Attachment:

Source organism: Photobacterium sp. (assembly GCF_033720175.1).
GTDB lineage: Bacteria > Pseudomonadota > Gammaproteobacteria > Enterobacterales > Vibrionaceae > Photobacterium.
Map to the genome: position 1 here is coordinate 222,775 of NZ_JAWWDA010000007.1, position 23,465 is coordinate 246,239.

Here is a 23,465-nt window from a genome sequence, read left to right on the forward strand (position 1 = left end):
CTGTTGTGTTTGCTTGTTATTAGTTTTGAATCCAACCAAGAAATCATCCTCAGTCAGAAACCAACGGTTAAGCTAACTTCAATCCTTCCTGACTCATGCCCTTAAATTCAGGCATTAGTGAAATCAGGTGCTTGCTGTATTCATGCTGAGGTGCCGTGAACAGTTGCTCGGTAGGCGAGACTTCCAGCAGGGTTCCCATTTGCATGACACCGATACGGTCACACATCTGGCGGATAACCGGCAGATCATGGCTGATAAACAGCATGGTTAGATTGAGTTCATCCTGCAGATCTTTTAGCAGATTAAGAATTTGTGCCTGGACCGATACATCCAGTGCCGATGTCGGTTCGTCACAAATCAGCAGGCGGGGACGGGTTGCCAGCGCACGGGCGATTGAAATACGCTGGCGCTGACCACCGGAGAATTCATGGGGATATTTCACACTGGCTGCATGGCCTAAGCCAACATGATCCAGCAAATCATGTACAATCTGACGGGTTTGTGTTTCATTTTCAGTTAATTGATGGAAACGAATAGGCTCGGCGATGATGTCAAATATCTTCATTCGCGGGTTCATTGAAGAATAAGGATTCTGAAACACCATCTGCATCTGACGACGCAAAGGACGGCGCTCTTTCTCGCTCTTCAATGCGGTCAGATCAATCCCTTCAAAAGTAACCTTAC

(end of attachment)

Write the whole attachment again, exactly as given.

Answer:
Source organism: Photobacterium sp. (assembly GCF_033720175.1).
GTDB lineage: Bacteria > Pseudomonadota > Gammaproteobacteria > Enterobacterales > Vibrionaceae > Photobacterium.
Map to the genome: position 1 here is coordinate 222,775 of NZ_JAWWDA010000007.1, position 23,465 is coordinate 246,239.

Here is a 23,465-nt window from a genome sequence, read left to right on the forward strand (position 1 = left end):
CTGTTGTGTTTGCTTGTTATTAGTTTTGAATCCAACCAAGAAATCATCCTCAGTCAGAAACCAACGGTTAAGCTAACTTCAATCCTTCCTGACTCATGCCCTTAAATTCAGGCATTAGTGAAATCAGGTGCTTGCTGTATTCATGCTGAGGTGCCGTGAACAGTTGCTCGGTAGGCGAGACTTCCAGCAGGGTTCCCATTTGCATGACACCGATACGGTCACACATCTGGCGGATAACCGGCAGATCATGGCTGATAAACAGCATGGTTAGATTGAGTTCATCCTGCAGATCTTTTAGCAGATTAAGAATTTGTGCCTGGACCGATACATCCAGTGCCGATGTCGGTTCGTCACAAATCAGCAGGCGGGGACGGGTTGCCAGCGCACGGGCGATTGAAATACGCTGGCGCTGACCACCGGAGAATTCATGGGGATATTTCACACTGGCTGCATGGCCTAAGCCAACATGATCCAGCAAATCATGTACAATCTGACGGGTTTGTGTTTCATTTTCAGTTAATTGATGGAAACGAATAGGCTCGGCGATGATGTCAAATATCTTCATTCGCGGGTTCATTGAAGAATAAGGATTCTGAAACACCATCTGCATCTGACGACGCAAAGGACGGCGCTCTTTCTCGCTCTTCAATGCGGTCAGATCAATCCCTTCAAAAGTAACCTTAC